Tonight I finished watching Homeland from Showtime – and tweeted about it (really great show by the way!)
To my surprise it set off a flurry of responses from friends and colleagues who were at various stages of being either interested in starting to watch it, in the middle of it, or interested in more. This presents a “hello Homeland” situation for many of my friends who want to see the show from this tweet, heard about it elsewhere, or maybe just have an interest and want to sample it. But right now they can’t do that.
Some friends even started watching it right away based on or tipped into watching it from my recommendation.
This is the part I find extremely fascinating (and no, I am not looking for a pat on the back). Everyone is looking to cut their cable, and stop paying large cable co’s for service, or switch to an a la carte model. The problem is that this does not mesh well with the behavior that we currently follow. Its extremely hard to change peoples behavior, and although the complaints are real, the bills are high – the benefit of cable to solve this need/desire to consume things as they are broadcast is a real benefit.
I’ve long believed that piracy is largely a business model problem not a human behavior problem. If you give people a legal way to consume the content they want, they will pay for it.
So what business model supports the current behavior? Affiliate links and capturing attention.
Currently there are different models that could support this type of behavior. The simplest is affiliate links. More difficult is capturing attention. If I could have linked out to two (or one if they were smart) types of content, I bet I could have generated direct sales, or possibly even subscription sales for Showtime via Homeland. Afterwards, there is interest and intent around the show – just waiting to happen online.
The first, and simplest method would be to allow someone to deeplink to content that only subscribers have access to. Meaning a Showtime subscriber could link to an extended viewing of Homeland to their social network, attributing the longer viewing and following episode sale or subscription sale to their account.
The second, would be driving views to content (read: ratings) via my recommendation. This attention could be monetized by ads, and because it comes from a trusted source (me) my friends and colleagues may sit through advertising supported video for their first viewing of the show. Subsequent purchases and subscriptions would also be attributed to the original seeder (again me).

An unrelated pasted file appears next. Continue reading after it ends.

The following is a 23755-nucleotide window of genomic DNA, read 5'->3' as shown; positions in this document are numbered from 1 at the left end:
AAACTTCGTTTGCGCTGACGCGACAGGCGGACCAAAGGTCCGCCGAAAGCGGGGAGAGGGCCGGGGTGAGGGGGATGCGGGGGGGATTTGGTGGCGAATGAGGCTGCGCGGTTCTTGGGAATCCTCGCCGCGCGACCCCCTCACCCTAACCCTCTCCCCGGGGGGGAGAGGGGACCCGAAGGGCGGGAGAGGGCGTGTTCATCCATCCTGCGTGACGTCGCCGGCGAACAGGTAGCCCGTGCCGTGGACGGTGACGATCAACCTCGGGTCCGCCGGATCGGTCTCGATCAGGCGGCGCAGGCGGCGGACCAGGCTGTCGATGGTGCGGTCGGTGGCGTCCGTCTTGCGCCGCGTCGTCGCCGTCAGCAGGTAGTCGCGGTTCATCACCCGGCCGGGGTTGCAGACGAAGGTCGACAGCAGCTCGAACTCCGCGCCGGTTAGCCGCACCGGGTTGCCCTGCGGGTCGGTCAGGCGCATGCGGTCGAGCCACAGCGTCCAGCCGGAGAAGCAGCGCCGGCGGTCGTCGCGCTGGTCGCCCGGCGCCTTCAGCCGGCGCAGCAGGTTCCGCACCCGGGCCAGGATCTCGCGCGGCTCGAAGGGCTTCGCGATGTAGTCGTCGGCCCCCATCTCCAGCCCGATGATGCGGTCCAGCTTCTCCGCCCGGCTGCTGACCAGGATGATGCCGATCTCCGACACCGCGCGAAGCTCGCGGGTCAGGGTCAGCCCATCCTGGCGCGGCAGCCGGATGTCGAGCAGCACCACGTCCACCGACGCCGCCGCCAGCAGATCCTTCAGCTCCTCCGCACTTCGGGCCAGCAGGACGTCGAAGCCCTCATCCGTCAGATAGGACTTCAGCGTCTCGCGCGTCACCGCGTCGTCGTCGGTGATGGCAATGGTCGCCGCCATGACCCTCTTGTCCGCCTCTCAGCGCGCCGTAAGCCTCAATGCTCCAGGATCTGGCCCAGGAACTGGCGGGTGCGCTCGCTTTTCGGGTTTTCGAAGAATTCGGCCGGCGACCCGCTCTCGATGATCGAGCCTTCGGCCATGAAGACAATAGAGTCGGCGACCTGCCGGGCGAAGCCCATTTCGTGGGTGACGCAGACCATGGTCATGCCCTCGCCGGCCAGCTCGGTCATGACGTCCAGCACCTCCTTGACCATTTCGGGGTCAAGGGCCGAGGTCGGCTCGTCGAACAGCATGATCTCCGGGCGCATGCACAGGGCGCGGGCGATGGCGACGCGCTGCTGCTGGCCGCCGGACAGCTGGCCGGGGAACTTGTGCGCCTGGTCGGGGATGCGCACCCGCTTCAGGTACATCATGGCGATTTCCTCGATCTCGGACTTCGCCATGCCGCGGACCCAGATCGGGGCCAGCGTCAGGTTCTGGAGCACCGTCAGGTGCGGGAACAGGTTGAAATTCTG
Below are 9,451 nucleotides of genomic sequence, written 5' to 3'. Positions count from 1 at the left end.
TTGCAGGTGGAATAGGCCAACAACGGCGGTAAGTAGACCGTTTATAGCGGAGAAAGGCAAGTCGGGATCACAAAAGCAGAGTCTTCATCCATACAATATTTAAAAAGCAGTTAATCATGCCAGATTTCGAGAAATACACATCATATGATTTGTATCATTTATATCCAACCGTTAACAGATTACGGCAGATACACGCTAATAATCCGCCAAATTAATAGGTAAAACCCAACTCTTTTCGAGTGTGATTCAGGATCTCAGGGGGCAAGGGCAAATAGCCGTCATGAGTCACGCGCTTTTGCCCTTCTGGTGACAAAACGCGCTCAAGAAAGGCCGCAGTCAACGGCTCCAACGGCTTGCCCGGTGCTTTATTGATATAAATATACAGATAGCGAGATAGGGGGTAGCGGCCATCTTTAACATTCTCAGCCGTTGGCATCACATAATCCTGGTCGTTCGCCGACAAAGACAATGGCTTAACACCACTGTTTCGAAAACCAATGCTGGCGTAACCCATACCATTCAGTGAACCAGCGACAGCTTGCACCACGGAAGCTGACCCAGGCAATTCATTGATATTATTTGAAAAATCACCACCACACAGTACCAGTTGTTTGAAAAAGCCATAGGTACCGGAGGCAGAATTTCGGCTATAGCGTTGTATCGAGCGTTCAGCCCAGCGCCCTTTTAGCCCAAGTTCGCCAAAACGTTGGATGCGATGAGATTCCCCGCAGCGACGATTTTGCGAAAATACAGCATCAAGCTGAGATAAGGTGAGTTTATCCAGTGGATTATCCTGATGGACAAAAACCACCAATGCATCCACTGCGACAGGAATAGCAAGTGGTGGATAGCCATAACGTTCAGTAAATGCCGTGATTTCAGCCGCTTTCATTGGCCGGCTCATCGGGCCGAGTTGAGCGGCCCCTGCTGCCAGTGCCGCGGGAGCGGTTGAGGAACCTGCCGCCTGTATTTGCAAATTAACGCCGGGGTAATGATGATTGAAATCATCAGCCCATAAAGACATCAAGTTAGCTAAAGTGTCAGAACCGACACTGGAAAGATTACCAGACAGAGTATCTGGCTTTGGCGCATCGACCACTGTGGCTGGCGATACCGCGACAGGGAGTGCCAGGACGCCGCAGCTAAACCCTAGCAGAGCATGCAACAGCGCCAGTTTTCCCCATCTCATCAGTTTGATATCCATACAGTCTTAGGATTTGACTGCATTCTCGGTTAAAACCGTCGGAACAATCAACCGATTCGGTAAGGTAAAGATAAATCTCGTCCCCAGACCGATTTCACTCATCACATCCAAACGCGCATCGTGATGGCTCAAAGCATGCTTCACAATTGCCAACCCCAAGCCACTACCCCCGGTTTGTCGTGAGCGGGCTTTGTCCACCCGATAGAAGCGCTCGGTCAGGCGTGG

This method has been tried for years by many startups. I have personally seen many companies that have promised solutions, but never delivered. A real time chat room or re-played chatroom next to video content isn’t what anyone is really looking for. They want to share their thoughts about something when its over with their friends in real time. This is today solved by Twitter and Facebook – usually in a hard to follow thread of comments.
The real time (somewhat solved by Twitter today) and post watch need for a watercooler is very prevalent. Some friends even wanted to chat about it as soon as they were done watching. Why can’t Showtime (or someone else for that matter) give us a place to have this conversation. I am much less excited about this opportunity, but if it offsets the cost of all-you-can-eat cable and gets us to the a-la-carte model faster than so be it.
The problem with an immediate consumption based behavior means that only true a-la-carte cable pricing would suffice. This would mean an ever growing firehose of video on demand, available at a clicks notice. Since this is not going to happen anytime soon, this affiliate model would work quite well.
Based on the reactions of some of my various friends, its clear this would have resulted in views of Homeland from a single tweet, which in an affiliate model would have ultimately been good for the show, good for me, and great for Showtime.